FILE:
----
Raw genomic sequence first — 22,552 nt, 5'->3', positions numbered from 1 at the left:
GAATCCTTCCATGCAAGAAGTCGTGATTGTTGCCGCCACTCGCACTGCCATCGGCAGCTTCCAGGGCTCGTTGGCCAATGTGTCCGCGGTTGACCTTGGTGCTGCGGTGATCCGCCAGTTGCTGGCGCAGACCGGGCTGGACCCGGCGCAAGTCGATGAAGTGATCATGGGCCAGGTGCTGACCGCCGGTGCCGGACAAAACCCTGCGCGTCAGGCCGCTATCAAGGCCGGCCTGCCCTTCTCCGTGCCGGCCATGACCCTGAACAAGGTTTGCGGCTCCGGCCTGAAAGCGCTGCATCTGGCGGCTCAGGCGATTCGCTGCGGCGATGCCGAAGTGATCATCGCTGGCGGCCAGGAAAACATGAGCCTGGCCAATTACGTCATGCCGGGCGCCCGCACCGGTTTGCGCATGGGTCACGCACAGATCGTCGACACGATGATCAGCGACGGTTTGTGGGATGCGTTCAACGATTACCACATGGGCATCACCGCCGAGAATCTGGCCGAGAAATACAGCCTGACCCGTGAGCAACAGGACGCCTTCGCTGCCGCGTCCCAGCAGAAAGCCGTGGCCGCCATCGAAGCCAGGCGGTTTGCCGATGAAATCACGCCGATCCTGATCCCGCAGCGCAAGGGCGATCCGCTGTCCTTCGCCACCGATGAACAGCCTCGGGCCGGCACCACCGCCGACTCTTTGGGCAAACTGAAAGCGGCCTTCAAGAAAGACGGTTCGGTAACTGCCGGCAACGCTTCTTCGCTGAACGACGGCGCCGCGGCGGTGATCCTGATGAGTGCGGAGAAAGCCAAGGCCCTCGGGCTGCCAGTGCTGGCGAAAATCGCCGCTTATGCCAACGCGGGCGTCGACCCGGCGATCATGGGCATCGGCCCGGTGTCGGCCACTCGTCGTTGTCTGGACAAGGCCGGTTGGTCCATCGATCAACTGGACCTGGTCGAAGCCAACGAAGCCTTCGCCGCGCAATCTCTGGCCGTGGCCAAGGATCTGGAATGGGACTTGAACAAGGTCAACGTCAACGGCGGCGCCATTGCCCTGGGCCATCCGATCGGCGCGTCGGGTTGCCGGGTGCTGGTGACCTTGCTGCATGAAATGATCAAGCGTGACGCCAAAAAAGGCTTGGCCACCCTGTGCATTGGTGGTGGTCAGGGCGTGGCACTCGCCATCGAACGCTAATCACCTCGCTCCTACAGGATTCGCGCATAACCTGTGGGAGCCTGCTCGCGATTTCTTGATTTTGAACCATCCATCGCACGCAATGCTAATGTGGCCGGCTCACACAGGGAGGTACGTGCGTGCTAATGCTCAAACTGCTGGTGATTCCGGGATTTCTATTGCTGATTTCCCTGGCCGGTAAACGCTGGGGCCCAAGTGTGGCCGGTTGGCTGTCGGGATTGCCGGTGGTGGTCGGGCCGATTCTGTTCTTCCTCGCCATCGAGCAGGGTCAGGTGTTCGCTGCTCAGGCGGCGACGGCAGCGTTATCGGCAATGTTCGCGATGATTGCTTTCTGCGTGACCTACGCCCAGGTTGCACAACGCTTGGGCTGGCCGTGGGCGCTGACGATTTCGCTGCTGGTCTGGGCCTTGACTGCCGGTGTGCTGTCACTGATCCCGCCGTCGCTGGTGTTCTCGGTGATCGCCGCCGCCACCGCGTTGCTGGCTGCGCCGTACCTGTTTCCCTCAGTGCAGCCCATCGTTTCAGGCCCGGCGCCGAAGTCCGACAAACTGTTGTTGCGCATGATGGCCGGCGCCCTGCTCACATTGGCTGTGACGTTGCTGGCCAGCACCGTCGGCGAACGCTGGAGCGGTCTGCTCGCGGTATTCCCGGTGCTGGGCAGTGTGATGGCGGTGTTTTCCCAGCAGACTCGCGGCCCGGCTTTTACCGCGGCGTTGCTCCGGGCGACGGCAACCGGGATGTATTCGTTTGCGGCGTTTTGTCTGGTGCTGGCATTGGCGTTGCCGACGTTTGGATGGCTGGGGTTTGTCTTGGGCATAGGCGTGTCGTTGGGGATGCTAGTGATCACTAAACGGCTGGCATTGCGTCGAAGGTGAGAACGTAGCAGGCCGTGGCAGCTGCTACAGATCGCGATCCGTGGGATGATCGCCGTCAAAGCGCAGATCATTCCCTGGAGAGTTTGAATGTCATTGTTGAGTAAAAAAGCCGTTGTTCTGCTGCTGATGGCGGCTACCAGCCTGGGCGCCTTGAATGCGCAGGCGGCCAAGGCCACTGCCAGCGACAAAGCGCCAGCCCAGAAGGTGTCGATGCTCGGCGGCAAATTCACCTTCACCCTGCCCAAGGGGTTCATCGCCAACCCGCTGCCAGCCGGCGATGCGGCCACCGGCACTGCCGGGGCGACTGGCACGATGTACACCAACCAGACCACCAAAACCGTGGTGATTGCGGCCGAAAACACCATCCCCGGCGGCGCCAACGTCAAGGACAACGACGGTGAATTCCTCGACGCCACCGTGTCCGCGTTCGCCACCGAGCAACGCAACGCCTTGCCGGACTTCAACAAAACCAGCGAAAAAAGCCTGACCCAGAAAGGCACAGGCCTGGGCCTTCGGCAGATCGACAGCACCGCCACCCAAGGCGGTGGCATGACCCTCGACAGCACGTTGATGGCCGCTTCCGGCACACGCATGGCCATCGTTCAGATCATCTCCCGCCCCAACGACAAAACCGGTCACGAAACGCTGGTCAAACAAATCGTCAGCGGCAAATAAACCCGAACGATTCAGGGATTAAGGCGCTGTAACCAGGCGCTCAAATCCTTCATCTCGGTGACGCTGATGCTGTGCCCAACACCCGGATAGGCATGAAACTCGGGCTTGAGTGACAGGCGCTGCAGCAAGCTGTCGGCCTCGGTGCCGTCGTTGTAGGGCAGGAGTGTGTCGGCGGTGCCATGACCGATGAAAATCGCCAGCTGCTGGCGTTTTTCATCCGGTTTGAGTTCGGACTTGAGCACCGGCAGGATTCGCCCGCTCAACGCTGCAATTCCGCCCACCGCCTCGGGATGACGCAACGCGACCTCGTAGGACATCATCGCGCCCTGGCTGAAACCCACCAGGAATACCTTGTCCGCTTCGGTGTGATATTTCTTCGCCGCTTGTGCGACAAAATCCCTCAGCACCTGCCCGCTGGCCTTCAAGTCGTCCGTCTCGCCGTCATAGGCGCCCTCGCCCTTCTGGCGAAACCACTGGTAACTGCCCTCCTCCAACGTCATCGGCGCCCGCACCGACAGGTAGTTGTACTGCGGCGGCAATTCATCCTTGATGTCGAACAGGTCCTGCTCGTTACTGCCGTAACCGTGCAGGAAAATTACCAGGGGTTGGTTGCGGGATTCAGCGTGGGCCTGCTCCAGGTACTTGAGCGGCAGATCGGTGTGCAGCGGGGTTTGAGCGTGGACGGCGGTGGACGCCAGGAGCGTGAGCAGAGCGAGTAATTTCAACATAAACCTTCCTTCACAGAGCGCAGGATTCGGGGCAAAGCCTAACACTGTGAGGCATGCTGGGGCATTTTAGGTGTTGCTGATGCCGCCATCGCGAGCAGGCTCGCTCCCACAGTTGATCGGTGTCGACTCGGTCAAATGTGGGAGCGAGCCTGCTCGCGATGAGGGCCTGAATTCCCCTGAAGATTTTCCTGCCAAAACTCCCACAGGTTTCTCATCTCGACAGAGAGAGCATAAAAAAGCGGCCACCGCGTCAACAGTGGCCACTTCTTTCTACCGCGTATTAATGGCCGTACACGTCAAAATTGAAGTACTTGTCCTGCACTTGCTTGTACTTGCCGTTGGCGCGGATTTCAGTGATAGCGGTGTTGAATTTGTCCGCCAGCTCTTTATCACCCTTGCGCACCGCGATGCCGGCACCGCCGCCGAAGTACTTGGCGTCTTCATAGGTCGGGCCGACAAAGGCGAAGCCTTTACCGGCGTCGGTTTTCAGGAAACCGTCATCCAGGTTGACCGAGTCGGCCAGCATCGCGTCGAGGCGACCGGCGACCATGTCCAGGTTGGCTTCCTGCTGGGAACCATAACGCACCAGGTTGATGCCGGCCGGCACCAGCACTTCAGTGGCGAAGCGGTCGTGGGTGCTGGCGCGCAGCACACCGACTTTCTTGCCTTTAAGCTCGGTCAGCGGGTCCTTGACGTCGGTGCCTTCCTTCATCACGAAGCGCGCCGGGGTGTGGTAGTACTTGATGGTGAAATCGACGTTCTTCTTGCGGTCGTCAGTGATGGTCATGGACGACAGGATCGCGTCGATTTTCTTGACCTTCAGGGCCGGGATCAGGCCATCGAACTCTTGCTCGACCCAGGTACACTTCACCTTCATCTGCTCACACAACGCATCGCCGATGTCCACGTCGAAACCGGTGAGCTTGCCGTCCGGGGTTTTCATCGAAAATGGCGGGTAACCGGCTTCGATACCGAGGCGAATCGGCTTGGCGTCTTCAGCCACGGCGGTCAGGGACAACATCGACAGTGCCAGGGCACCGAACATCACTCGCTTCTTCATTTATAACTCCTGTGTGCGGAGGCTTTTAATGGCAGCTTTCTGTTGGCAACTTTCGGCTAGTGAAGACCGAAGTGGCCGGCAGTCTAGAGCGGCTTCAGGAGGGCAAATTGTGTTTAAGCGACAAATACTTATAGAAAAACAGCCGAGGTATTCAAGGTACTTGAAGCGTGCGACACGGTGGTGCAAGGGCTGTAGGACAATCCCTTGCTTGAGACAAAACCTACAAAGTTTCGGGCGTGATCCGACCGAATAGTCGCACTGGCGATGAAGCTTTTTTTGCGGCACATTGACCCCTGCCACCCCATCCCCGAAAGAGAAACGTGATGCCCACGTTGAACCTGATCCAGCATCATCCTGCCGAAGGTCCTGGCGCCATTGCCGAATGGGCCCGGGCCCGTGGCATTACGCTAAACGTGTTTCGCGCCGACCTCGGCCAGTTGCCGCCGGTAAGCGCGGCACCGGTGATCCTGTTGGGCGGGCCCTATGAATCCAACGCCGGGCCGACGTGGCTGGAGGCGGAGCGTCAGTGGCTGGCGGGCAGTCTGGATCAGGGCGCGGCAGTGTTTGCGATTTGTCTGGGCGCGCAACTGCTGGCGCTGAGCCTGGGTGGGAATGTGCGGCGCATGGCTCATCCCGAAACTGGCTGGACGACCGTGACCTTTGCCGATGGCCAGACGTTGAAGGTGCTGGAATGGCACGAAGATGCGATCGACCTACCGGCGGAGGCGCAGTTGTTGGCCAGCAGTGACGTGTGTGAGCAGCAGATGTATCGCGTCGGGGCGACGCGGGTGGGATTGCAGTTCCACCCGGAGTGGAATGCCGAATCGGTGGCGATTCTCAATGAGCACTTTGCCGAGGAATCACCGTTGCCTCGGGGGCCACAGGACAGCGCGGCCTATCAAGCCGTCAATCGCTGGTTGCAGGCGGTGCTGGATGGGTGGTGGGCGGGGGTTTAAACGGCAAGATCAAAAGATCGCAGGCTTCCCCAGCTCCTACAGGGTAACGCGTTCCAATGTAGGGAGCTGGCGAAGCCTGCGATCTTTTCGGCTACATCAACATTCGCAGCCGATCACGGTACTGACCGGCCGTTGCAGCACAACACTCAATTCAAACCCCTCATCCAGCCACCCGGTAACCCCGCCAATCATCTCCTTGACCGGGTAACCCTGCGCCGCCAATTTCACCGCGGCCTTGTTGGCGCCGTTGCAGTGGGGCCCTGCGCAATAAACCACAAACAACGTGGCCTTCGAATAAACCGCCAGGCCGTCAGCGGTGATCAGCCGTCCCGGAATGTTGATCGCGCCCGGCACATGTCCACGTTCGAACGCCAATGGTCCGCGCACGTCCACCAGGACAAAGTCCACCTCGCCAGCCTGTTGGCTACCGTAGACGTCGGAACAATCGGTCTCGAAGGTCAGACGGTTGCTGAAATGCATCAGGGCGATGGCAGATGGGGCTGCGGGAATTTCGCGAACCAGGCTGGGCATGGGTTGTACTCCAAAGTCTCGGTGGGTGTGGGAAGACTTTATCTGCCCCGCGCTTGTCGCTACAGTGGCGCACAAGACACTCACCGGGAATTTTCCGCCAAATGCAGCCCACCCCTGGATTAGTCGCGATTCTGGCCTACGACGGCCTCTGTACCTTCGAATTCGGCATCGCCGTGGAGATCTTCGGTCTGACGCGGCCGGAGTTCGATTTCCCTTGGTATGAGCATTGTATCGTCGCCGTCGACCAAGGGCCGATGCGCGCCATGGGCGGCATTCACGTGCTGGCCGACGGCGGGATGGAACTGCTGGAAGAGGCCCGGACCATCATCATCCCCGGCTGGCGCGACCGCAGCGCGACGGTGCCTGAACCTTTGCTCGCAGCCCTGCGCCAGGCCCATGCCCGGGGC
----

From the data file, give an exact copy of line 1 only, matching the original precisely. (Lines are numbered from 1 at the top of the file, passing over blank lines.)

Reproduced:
Raw genomic sequence first — 22,552 nt, 5'->3', positions numbered from 1 at the left: